Lithium-ion is currently the mainstay of energy storage. However, there are challenges in scaling lithium-ion batteries on electric grids. For example, it is difficult to provide energy for longer than four hours at a time; there are risks in the supply chain, which make lithium expensive; there are human rights concerns around sourcing of materials for Li-ion manufacturing; there is a tendency for lithium batteries to overheat, which creates the risk of fire; and there are challenges to safely recycle retired lithium batteries. Although improvements in lithium battery compositions are making them safer and more scalable, several new energy storage approaches are emerging, and among them are zinc-battery technologies.
Zinc battery chemistries are by far the ripest for mass adoption at grid-scale as it has overcome the drawbacks of lithium-ion storage systems. Key advantages of zinc include:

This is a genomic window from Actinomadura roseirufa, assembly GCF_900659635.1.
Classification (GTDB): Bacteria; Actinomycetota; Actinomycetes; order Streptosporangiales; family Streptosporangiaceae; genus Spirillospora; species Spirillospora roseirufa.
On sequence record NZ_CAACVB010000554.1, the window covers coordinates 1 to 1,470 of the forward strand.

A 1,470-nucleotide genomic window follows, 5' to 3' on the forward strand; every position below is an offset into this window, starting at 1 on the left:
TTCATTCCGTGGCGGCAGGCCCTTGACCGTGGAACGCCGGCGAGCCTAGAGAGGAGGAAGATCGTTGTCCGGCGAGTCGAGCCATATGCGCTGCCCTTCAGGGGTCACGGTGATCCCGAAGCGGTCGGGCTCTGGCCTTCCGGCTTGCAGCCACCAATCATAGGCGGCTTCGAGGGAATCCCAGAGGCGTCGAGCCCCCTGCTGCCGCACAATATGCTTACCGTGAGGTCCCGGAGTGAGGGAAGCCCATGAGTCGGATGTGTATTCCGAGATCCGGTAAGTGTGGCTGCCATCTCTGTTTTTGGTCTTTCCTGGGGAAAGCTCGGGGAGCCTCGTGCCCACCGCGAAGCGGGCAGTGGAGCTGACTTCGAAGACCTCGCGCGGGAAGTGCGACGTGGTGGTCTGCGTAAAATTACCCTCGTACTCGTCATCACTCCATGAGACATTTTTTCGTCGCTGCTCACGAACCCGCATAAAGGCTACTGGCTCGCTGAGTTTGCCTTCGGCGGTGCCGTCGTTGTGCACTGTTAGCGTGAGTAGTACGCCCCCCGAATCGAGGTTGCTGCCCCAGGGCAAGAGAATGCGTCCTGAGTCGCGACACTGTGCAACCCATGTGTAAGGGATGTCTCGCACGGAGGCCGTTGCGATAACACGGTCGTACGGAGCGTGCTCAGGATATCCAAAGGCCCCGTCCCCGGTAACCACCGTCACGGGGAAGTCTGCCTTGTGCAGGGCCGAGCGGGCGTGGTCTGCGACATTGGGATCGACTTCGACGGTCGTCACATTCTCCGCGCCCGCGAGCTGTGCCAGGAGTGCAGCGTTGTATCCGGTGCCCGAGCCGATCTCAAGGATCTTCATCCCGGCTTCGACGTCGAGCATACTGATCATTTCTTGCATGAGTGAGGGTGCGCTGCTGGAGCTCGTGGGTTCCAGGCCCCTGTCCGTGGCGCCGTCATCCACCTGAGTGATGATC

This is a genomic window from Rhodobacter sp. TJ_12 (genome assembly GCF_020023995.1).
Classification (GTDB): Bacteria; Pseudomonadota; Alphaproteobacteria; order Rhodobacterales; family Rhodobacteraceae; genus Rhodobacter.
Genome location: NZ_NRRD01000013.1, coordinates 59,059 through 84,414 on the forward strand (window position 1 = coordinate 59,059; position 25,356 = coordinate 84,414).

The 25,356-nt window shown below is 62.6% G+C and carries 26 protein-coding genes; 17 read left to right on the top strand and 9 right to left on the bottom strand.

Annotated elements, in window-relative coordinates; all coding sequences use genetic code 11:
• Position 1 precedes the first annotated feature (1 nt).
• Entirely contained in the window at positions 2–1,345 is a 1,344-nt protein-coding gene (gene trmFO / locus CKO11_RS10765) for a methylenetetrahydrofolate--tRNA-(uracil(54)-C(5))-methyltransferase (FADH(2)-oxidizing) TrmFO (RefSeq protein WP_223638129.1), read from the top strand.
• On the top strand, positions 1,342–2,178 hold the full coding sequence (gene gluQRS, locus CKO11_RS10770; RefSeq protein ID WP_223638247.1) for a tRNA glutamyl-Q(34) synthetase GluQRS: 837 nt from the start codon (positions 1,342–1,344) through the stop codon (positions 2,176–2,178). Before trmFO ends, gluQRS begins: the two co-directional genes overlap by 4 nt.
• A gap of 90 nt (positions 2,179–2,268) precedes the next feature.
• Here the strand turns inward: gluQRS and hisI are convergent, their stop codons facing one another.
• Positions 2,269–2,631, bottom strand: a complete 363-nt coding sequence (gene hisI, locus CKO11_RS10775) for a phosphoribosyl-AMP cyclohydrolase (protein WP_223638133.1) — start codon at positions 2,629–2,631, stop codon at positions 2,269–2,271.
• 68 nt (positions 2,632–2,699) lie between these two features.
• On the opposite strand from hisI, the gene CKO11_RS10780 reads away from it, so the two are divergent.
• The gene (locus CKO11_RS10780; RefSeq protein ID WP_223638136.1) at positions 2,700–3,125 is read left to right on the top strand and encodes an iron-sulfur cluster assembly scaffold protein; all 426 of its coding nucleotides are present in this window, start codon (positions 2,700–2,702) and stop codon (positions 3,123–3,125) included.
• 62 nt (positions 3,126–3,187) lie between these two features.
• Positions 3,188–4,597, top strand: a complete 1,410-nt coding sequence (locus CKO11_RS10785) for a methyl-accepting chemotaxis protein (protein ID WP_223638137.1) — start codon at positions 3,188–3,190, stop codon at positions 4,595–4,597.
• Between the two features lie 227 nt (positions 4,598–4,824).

- Availability – In contrast to limited resources of lithium, zinc is mined in over 50 countries around the world. Zinc reserves, at 250 million tons, are nearly 15-times greater than lithium’s at 17 million tons. The U.S. currently has five percent of global zinc reserves and seven percent of production.
- Safety and cost competitiveness - Zinc mining and handling does not involve toxic elements, whereas lithium can be dangerous to a person’s eyes, skin, and respiratory tract.
Zinc also does not pose a risk of “thermal runaway,” causing batteries to overheat and possibly explode, a key drawback of lithium. Across 2018 and 2019, South Korea saw over two dozen fires at Li-ion battery storage systems, while one occurred at the McMicken Li-ion facility in Arizona in early 2019.
Lithium is a rare earth element, with its associated geographic concentration and difficulties in mining.
- Recyclability - Zinc battery chemistry utilizes materials that are non-toxic and easy to dispose of compared to lithium-ion batteries, which are highly toxic when they break down. Furthermore, current end-of-life recycling methods for Li-ion remain under developed and inconsistent, whereas zinc-based batteries have simple end-of-life recycling procedures.